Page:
Haldi

Priya Parker’s “The Art of Gathering” captures well the idea that a chill host is a host that hasn’t given their guests the opportunity to really rise to the occasion. This wedding feels like a perfect example of a gathering that invites more, joyfully invites high-level participation.

The haldi ceremony is a traditional purification ceremony. Dana and Gautam arrive in matching white kurtas and pants, with yellow dupattas draped around their necks. Our role will be to ensure, through ritualistic application of turmeric, oils, henna powder, and some other ingredients I don’t learn, that these garments will never be white again.

We’ve been told that this event is informal and starts at 10:30, but at 10:37, only the non-Indian guests are here: us, and the couple’s high school and college friends, in an outfit range from jeans to sundresses. Naturally, when the Indian side arrives, they’re in full glittering saris — every event at an Indian wedding is, as I’ve been told by a cousin, “an excuse to show off how badass you are.”

Every event is chaotic, which I’ve been told is normal. I have no idea what’s going on, but we get told what we’re supposed to do. Ryan gets called up to slide chuda bracelets onto Dana’s wrists. I’m called in to put on bangles with long trailing bell ornaments. I think we’re representing family members from Eileen’s side of the family who would traditionally perform these tasks, but couldn’t come.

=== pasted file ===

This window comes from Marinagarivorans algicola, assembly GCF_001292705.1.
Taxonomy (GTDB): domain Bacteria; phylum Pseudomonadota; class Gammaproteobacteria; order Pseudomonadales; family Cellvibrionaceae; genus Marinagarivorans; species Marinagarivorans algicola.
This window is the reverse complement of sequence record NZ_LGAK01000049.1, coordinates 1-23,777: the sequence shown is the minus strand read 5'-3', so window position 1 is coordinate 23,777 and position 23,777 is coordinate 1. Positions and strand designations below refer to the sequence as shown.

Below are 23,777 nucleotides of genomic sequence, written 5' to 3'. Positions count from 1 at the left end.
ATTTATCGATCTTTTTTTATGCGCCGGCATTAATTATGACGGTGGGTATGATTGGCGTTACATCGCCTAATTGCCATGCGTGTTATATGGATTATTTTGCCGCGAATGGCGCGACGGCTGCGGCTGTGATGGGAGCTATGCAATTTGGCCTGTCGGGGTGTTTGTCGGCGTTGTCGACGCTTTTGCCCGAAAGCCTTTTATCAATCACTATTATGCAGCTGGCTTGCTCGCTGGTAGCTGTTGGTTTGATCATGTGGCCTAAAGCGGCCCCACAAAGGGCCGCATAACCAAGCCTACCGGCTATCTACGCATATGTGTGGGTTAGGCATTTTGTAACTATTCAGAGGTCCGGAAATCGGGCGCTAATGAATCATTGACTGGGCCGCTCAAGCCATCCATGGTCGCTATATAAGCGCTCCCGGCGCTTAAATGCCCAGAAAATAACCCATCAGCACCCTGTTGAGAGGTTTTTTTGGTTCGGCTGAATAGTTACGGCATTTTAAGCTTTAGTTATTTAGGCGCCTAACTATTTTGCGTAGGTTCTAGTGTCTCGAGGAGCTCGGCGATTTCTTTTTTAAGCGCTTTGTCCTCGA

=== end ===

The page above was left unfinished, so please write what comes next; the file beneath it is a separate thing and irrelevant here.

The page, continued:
Dana and Gautam are seated beside each other on stools in shallow tubs shaped like giant lotuses. Gautam’s seven married aunts each take a turn applying the ceremony ingredients first to Gautam, then to Dana. They use a little bunch of grass as an applicator — wouldn’t want to get their hands dirty.

Gautam’s face gets quickly covered in powders and oils, but they’re gentle with Dana, brushing what I think is yogurt gently over her cheeks and forehead. Then family members get a turn: both feet, wrists, face. We’re less reserved.

Finally, everyone is invited: family from both sides, friends of the bride and groom, we all scoop handfuls of a wheat flour paste, and hands from everywhere smear all over the happy couple’s faces, arms, scalps, clothing. We clean our fingers with their yellow scarves.

Last, the couple’s sisters hold sieves over each of their heads, and the brothers pour urns of rose water. Everybody gets handfuls of marigold petals to throw like snowballs until the pair is completely covered.

Dana and Gautam are finally released to go clean up — running up the marble staircase in their bare feet, dripping in the hot sun.

For the rest of us, there is a Rajasthani nail artist ready to paint miniatures on fingernails, a man making glass bangles, someone handing out paper cones of some sort of onion-and-flake chaat. Glasses of papaya and mango juice, Fanta and Coke are passed around on trays.

And there is a singing program. It seems to be open mic, and I wish I understood Hindi. It’s all a cappella, some pretty songs, some funny, a very messy group song, standup comedy by one of the aunts that is clearly excellent, but it’s all in Hindi. Just to represent, I go up and sing Wonderful World. I’m pitchy, but it’s clearly well appreciated.

This wedding has a lot of performance pieces sourced from the crowd, but the quality of the performances matters not at all. This is a big family, but it is indeed family: acceptance and petty silliness and lots of heart. It feels like living room charades night, writ large.

Our side of the family is a little lost, a little small for this event, but we’re here. We’re doing it. That’s what counts.

Previous: Sangeet | Next: Baraat

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Kelsey Breseman

Kelsey Breseman

An adventurer, woodland creature, and engineer. Currently working on data ownership models, environmental accountability, and intentional community.